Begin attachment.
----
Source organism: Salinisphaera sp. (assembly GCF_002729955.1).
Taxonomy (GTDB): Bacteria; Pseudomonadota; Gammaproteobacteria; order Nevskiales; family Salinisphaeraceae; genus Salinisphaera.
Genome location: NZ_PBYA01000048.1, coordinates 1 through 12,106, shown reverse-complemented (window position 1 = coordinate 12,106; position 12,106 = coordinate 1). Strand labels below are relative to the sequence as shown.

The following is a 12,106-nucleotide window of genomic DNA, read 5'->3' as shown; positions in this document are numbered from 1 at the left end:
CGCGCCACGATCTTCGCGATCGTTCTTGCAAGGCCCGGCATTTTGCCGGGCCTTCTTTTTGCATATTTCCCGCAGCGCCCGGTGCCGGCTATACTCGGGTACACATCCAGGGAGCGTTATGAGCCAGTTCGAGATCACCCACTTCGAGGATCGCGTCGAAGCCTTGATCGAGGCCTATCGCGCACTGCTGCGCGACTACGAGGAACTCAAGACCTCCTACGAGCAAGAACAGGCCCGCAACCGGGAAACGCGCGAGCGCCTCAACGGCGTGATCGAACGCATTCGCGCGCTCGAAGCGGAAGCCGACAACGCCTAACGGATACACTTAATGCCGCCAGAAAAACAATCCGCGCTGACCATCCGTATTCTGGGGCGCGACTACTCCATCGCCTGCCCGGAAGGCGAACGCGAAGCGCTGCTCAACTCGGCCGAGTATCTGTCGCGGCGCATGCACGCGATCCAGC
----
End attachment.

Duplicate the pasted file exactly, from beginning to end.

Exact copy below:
Source organism: Salinisphaera sp. (assembly GCF_002729955.1).
Taxonomy (GTDB): Bacteria; Pseudomonadota; Gammaproteobacteria; order Nevskiales; family Salinisphaeraceae; genus Salinisphaera.
Genome location: NZ_PBYA01000048.1, coordinates 1 through 12,106, shown reverse-complemented (window position 1 = coordinate 12,106; position 12,106 = coordinate 1). Strand labels below are relative to the sequence as shown.

The following is a 12,106-nucleotide window of genomic DNA, read 5'->3' as shown; positions in this document are numbered from 1 at the left end:
CGCGCCACGATCTTCGCGATCGTTCTTGCAAGGCCCGGCATTTTGCCGGGCCTTCTTTTTGCATATTTCCCGCAGCGCCCGGTGCCGGCTATACTCGGGTACACATCCAGGGAGCGTTATGAGCCAGTTCGAGATCACCCACTTCGAGGATCGCGTCGAAGCCTTGATCGAGGCCTATCGCGCACTGCTGCGCGACTACGAGGAACTCAAGACCTCCTACGAGCAAGAACAGGCCCGCAACCGGGAAACGCGCGAGCGCCTCAACGGCGTGATCGAACGCATTCGCGCGCTCGAAGCGGAAGCCGACAACGCCTAACGGATACACTTAATGCCGCCAGAAAAACAATCCGCGCTGACCATCCGTATTCTGGGGCGCGACTACTCCATCGCCTGCCCGGAAGGCGAACGCGAAGCGCTGCTCAACTCGGCCGAGTATCTGTCGCGGCGCATGCACGCGATCCAGC